Pharma- VIAGUARA a stimulating drink

A Polish company named Viaguara markets an energy drink named VIAGUARA. The energy drink is made of the Guarana fruit, which contains a high dosis of caffeine. The company files the application for VIAGUARA with the European trademark register. Pharmaceutical company Pfizer objects this application on the bais of their drug VIAGRA, which helps against erectile dysfunctions. After much deliberation the European Court decides that the trademarks are too similar.

As a rule it is assumed that consumers have a higher level of attention when it comes to pharmaceutical trademarks. However, since VIAGRA has acquired a large reputation within a large part of the European Union, the trademark is considered to be well known with the entire population. Because of this the scope of protection of VIAGRA is large.

Both VIAGRA and VIAGUARA are used by young people who are going out. Both products have a stimulating effect and mind and body. The consumer may therefore expect the same characteristics from VIAGUARA as from VIAGRA, namely a libido increasing ability. This means that a connection is more easily made between the two trademarks. The trademark VIAGUARA is refused, because it tries to profit from VIAGRA’s reputation. VIAGUARA would be able to easily increase their profits over the back of VIAGRA’s investments without any Financial retribution to Pfizer.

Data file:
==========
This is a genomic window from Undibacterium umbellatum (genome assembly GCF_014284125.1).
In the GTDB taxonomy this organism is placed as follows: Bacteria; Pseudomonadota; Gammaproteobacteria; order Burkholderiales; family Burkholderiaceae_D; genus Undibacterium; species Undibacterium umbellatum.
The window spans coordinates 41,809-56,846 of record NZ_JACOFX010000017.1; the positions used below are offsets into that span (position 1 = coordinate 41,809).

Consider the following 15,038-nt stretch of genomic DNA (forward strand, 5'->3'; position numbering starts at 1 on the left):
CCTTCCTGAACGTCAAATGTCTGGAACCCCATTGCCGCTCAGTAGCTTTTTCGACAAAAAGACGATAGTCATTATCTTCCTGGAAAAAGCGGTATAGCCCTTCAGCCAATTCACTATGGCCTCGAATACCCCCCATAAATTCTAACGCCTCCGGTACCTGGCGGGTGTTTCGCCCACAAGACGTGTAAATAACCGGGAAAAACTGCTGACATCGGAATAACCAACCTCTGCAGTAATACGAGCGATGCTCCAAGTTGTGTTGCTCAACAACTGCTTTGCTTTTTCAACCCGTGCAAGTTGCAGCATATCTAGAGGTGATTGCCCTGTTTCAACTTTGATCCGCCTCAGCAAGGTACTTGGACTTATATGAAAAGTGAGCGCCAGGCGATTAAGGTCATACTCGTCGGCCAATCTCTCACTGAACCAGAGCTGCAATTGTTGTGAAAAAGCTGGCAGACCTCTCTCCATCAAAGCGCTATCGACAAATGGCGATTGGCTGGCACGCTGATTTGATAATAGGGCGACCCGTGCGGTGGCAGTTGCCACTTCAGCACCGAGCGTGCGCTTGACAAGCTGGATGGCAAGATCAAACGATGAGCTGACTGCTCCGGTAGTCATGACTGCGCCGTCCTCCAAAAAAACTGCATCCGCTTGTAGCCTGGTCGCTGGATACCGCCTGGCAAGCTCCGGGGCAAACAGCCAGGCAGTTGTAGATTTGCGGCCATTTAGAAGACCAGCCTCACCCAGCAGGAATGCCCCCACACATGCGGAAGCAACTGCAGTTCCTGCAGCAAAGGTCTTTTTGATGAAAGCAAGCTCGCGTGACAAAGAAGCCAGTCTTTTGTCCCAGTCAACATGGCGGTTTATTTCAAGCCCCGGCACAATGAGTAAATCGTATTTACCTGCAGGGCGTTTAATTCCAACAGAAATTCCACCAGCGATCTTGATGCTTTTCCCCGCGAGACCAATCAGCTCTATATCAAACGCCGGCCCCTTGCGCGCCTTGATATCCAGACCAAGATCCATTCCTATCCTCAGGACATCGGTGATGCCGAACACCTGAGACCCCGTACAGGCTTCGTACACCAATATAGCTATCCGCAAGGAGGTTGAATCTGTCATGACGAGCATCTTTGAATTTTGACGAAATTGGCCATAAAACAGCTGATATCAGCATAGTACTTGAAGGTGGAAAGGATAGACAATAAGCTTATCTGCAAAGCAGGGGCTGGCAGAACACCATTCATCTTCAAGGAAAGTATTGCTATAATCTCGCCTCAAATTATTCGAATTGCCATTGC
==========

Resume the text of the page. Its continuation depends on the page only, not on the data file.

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IP quiz Trademarks

Puma is one of the bigger sports and lifestyle brands in the world. The core-business is the design, development and sale of (sports) shoes, (sports) clothing and accessories. In 1960, Puma registered an international trademark for a device designed in 1958: the formstrip. Since then, Puma has registered approximately 90 formstrip trademarks with validity in the Benelux or the European Union. Puma claims that this is a serial mark. Monshoe is a wholesaler of women's shoes and related products. The company designs and develops Monshoe shoes which it largely markets itself. Monshoe sells its women's shoes under the brands Shoecolate and Pearlz. The shoe Shoecolate is offered in various colour combinations. Puma claims that Monshoe infringes its well-known formstrip trademark. Monshoe contradicts this and states that the average consumer will not perceive the device of Monshoe on the sneakers as a trademark. And if the public will recognize a trademark in the decoration, it will not make the connection to Puma. According to Monshoe, the formstrip logo is not a well-known trademark within the meaning of the BVIE and the UMVo. There is no likelihood of confusion because the sign does not or hardly evoke any association with Puma among the public. In light of the above, who is right? Does this constitute decorative use or linking to a well-known trademark?